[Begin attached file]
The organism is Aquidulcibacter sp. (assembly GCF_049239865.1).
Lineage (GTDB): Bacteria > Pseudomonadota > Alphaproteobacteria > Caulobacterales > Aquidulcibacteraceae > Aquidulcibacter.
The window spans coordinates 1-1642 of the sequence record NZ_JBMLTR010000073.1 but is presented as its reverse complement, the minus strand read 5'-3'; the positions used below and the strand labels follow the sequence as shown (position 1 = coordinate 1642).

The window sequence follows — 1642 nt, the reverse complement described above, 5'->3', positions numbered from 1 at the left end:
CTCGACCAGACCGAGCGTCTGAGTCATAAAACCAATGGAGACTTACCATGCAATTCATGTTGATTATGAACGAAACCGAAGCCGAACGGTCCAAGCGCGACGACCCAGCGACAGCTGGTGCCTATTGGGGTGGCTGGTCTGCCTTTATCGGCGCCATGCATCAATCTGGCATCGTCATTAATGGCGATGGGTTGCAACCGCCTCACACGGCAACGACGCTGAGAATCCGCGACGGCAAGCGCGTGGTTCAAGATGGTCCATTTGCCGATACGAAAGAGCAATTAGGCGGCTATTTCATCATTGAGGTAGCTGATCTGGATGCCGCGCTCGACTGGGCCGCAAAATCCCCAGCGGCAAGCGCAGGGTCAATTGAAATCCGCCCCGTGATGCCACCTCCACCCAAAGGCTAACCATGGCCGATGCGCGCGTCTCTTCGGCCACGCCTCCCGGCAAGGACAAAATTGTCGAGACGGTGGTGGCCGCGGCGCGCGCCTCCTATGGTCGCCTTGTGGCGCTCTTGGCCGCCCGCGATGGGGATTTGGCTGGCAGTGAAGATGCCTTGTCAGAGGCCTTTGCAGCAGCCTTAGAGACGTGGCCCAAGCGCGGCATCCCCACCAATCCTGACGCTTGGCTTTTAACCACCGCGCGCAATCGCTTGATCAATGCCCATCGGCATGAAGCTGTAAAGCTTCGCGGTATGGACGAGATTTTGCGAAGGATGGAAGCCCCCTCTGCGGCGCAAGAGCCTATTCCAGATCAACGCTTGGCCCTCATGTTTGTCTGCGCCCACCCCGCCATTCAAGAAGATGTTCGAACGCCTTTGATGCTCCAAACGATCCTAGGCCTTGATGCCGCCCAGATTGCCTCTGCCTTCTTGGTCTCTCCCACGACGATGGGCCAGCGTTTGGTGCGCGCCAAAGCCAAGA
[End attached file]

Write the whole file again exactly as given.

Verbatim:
The organism is Aquidulcibacter sp. (assembly GCF_049239865.1).
Lineage (GTDB): Bacteria > Pseudomonadota > Alphaproteobacteria > Caulobacterales > Aquidulcibacteraceae > Aquidulcibacter.
The window spans coordinates 1-1642 of the sequence record NZ_JBMLTR010000073.1 but is presented as its reverse complement, the minus strand read 5'-3'; the positions used below and the strand labels follow the sequence as shown (position 1 = coordinate 1642).

The window sequence follows — 1642 nt, the reverse complement described above, 5'->3', positions numbered from 1 at the left end:
CTCGACCAGACCGAGCGTCTGAGTCATAAAACCAATGGAGACTTACCATGCAATTCATGTTGATTATGAACGAAACCGAAGCCGAACGGTCCAAGCGCGACGACCCAGCGACAGCTGGTGCCTATTGGGGTGGCTGGTCTGCCTTTATCGGCGCCATGCATCAATCTGGCATCGTCATTAATGGCGATGGGTTGCAACCGCCTCACACGGCAACGACGCTGAGAATCCGCGACGGCAAGCGCGTGGTTCAAGATGGTCCATTTGCCGATACGAAAGAGCAATTAGGCGGCTATTTCATCATTGAGGTAGCTGATCTGGATGCCGCGCTCGACTGGGCCGCAAAATCCCCAGCGGCAAGCGCAGGGTCAATTGAAATCCGCCCCGTGATGCCACCTCCACCCAAAGGCTAACCATGGCCGATGCGCGCGTCTCTTCGGCCACGCCTCCCGGCAAGGACAAAATTGTCGAGACGGTGGTGGCCGCGGCGCGCGCCTCCTATGGTCGCCTTGTGGCGCTCTTGGCCGCCCGCGATGGGGATTTGGCTGGCAGTGAAGATGCCTTGTCAGAGGCCTTTGCAGCAGCCTTAGAGACGTGGCCCAAGCGCGGCATCCCCACCAATCCTGACGCTTGGCTTTTAACCACCGCGCGCAATCGCTTGATCAATGCCCATCGGCATGAAGCTGTAAAGCTTCGCGGTATGGACGAGATTTTGCGAAGGATGGAAGCCCCCTCTGCGGCGCAAGAGCCTATTCCAGATCAACGCTTGGCCCTCATGTTTGTCTGCGCCCACCCCGCCATTCAAGAAGATGTTCGAACGCCTTTGATGCTCCAAACGATCCTAGGCCTTGATGCCGCCCAGATTGCCTCTGCCTTCTTGGTCTCTCCCACGACGATGGGCCAGCGTTTGGTGCGCGCCAAAGCCAAGA